Honey has been around for centuries. With the advent of severe bacterial resistance to antibiotics researchers have realized the relevance and capability of honey’s unique antibacterial properties. Honey uses an arsenal of weapons, including hydrogen peroxide, acidity, osmotic effect, high sugar concentration and polyphenols to kill bacterial cells. The bacterial cells are killed by a unique osmotic effect, which is the result of the high sugar concentration in honey, drawing water from the bacterial cells, dehydrating and killing them.
Honey impacts on the development and formation of biofilms, (communities of slimy disease causing bacteria), and affects quorum sensing, the mechanism by which biofilm bacteria communicate.In certain bacteria, this communication system also controls the release of toxins, which affects the bacteria’s pathogenicity, or their ability to cause disease.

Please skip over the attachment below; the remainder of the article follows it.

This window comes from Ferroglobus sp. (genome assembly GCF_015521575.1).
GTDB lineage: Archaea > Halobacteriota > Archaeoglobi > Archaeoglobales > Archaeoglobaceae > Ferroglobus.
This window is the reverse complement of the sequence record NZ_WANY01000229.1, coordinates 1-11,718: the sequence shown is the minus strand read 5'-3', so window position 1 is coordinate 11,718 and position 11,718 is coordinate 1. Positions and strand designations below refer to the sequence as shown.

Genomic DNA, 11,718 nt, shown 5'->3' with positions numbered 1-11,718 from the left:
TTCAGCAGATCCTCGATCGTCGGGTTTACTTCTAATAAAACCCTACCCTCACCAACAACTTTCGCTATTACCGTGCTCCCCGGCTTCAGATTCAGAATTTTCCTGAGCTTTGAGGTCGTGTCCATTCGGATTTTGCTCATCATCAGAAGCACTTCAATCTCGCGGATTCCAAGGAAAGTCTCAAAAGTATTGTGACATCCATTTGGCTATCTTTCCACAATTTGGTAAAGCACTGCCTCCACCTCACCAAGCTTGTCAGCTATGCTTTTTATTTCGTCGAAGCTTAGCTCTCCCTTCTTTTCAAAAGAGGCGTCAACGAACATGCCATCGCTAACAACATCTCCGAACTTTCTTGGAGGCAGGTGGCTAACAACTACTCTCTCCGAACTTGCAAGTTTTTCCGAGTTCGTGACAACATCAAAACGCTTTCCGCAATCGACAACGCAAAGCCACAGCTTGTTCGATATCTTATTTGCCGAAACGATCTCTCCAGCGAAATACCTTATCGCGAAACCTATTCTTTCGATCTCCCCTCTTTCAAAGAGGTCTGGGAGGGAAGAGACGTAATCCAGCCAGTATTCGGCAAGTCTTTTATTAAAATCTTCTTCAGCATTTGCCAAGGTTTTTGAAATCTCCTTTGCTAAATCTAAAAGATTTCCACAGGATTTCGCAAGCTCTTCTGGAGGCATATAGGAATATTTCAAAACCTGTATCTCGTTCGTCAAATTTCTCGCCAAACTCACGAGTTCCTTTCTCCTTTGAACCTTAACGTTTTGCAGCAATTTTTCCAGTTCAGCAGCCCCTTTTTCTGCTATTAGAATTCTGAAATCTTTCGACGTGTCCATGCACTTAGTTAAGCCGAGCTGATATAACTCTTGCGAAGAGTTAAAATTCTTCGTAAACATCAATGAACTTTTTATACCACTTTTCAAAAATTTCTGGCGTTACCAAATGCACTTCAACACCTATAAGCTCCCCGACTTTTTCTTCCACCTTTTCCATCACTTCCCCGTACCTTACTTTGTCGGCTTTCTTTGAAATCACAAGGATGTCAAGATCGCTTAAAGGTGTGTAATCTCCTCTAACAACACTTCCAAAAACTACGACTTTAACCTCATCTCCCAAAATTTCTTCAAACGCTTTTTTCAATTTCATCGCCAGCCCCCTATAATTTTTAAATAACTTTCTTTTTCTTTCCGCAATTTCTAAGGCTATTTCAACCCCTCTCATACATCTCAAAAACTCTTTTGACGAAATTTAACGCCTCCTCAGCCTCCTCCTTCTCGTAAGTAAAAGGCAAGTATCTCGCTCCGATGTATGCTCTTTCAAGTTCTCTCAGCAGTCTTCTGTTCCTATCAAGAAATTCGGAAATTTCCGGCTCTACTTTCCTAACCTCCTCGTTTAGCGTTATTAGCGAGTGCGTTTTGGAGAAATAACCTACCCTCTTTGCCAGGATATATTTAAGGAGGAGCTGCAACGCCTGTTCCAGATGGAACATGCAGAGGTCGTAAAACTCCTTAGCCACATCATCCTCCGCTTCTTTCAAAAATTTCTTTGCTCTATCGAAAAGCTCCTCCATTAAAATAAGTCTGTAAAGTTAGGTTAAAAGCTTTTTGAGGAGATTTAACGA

Meschowitz commented on the broad antibacterial and antioxidant activity displayed by honey: “Several studies have demonstrated a correlation between the non-peroxide antimicrobial and antioxidant activities of honey and the presence of honey phenolics. We have run standard antioxidant tests on honey to measure the level of antioxidant activity. We have separated and identified the various antioxidant polyphenol compounds. In our antibacterial studies, we have been testing honey’s activity against E. coli, Staphylococcus aureus and Pseudomonas aeruginosa, among others.”
A previous study elucidated the mechanism of the molecular basis of the antibacterial activity of medical-grade honey and determined that bees added a protein to the honey called defensin-1. That protein has significant antibacterial, and anti-oxidant properties and is responsible for conveying those health benefit to honey.